Nonprofits benefit from for-profit practices
Socially minded enterprises get nimbler amid weak economy, stiff competition for donations
December 28, 2009
Seth Weinberger has built a local educational foundation into a million-dollar social enterprise serving about 30,000 underprivileged students in 15 states, proving that not every nonprofit is struggling these days.
Most of the growth has come during the past 18 months, when the Evanston foundation, Innovations for Learning, launched TeacherMate, a literacy program centered on hand-held computers equipped with special software in English and Spanish.
While new research from the University of Illinois at Chicago indicates the hand-held gadgets improve students' reading scores, the program also receives high marks for cost efficiency. By contracting with a Chinese manufacturer to produce the devices, Weinberger said, he can price the TeacherMate system at $100, which includes reading and math software for kindergarten through second grade. That's less than the cost of textbooks over the same period, he said.
Weinberger, an attorney at Mayer Brown who also serves as president of the foundation, adopted best practices from the for-profit arena to expand the nonprofit. In 2010, he plans to make the literacy software available as an iPhone app, boosting efficiencies and extending the software's reach to more children.
"If you have limited resources, then you have to get even smarter," he said.
Unlike many for-profit startups whose plans have been curtailed by the credit crunch, Innovations for Learning has had a steady stream of funding.
Besides sales to schools, the program receives about $800,000 in financial contributions from grantors and individuals, including Weinberger, who donates about $350,000 a year to the foundation. Weinberger receives a tax benefit but no equity for his contribution. In addition, JPMorgan Chase has contributed more than $300,000 a year since 2007.
Nationally, charitable contributions from foundations and individuals are down this year, according to The Bridgespan Group, a nonprofit research and consulting group. Eight out of 10 nonprofits reported funding cuts, up from 52 percent a year ago, according to Bridgespan's fall survey. Nearly half reported dipping into reserves to cope.
Competition for foundation dollars in Illinois could intensify in 2010 when a state law takes effect, allowing the creation of low-profit limited liability companies, or L3Cs. A form of LLC, the L3C structure can be used by for-profit ventures that have a primary goal of achieving a socially beneficial purpose. The law, which takes effect Jan. 1, aims to make it easier for social enterprises to attract capital, particularly from foundations interested in making program-related investments in for-profits with charitable purposes.
"There is enormous interest from both social enterprises and, more recently, foundations," said Chicago attorney and financial adviser Marc Lane of Marc J. Lane Wealth Group. "L3C has to be the hottest topic" among family foundations right now.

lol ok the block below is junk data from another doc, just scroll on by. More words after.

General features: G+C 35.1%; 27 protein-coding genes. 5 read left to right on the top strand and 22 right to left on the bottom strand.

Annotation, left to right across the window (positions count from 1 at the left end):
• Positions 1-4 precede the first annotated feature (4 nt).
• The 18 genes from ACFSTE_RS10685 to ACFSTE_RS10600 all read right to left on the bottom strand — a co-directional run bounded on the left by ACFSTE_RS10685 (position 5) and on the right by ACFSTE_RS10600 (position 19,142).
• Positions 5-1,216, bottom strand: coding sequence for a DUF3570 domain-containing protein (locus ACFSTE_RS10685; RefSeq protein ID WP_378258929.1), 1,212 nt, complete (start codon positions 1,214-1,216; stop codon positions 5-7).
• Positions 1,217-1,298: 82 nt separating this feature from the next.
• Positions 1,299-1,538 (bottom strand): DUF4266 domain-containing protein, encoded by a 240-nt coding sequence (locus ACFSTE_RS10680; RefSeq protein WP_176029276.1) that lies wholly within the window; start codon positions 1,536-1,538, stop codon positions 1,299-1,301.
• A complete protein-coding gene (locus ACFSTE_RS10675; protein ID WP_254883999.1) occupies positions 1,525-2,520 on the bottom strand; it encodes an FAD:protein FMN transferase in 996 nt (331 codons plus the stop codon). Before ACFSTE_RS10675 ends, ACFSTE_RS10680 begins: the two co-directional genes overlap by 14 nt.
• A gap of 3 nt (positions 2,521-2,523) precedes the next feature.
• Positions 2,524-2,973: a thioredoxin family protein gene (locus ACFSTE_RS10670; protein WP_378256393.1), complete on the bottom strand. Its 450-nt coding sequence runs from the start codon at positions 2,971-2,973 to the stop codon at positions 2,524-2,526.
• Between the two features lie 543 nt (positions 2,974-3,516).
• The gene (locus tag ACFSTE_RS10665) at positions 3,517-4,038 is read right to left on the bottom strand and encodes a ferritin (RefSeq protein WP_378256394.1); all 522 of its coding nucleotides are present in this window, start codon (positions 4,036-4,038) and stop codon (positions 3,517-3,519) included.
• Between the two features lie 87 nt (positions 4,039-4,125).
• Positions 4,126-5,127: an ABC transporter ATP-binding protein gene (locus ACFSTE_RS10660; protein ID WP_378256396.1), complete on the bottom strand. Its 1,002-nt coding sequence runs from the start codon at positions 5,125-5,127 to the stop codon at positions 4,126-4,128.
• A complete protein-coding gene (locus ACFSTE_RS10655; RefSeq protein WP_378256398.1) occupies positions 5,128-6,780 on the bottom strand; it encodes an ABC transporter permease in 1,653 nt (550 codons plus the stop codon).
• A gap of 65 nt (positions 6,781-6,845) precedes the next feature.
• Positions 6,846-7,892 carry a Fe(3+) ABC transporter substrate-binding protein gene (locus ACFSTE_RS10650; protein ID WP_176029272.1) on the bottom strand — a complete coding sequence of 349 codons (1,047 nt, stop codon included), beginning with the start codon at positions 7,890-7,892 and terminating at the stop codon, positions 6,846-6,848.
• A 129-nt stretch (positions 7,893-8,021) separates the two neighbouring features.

Still, not every social enterprise should be structured as an L3C, Lane said. "We are accepting about 1 out of 5 prospective clients," he said. When determining which structure is best for a social enterprise, "form follows function," he said, adding that entrepreneurs should seek legal counsel.
"We are definitely seeing a blurring of sectoral lines," said Liz Livingston Howard, a lecturer in the SEEK social enterprise program at Northwestern University's Kellogg School of Management. "Our definition of a social enterprise is any organization that uses business skills to further a social mission."
When deciding whether to organize as a for-profit or nonprofit, "often it comes down to the financing piece, where your money is going to come from," Howard said.
For organizations targeting underserved populations that can't afford to pay for services, the nonprofit 501(c)(3) status might be the best option because it provides a tax exemption to the organization and allows for tax-deductible contributions.
At Innovations for Learning, 20 percent of the foundation's $1.1 million budget comes from sales from TeacherMate and 80 percent from tax-deductible contributions, Weinberger said. Innovations for Learning also provides training for teachers as well as volunteer tutors for children in the program, which is in nearly 200 Chicago schools.
Teaching children trumps profits for contributor JPMorgan Chase.
"Seth is not in it to make money, which is key to making education technology accessible to the classroom," said Mark Rigdon, national director of educational grant making at JPMorgan Chase. "He is very nimble at blending his business innovations with the education needs of early elementary students and teachers."
Every year, Weinberger makes measured improvements by modifying content and professional-development support, Rigdon said.
No matter how a social enterprise is structured, it's important to use business tools to further the social mission, Howard said.
"There is an increased sophistication that has to happen on the part of all organizations because competition in the nonprofit sector has grown significantly," Howard said. "It is no longer enough just to do good. You have to do good well. You have to focus more on the management."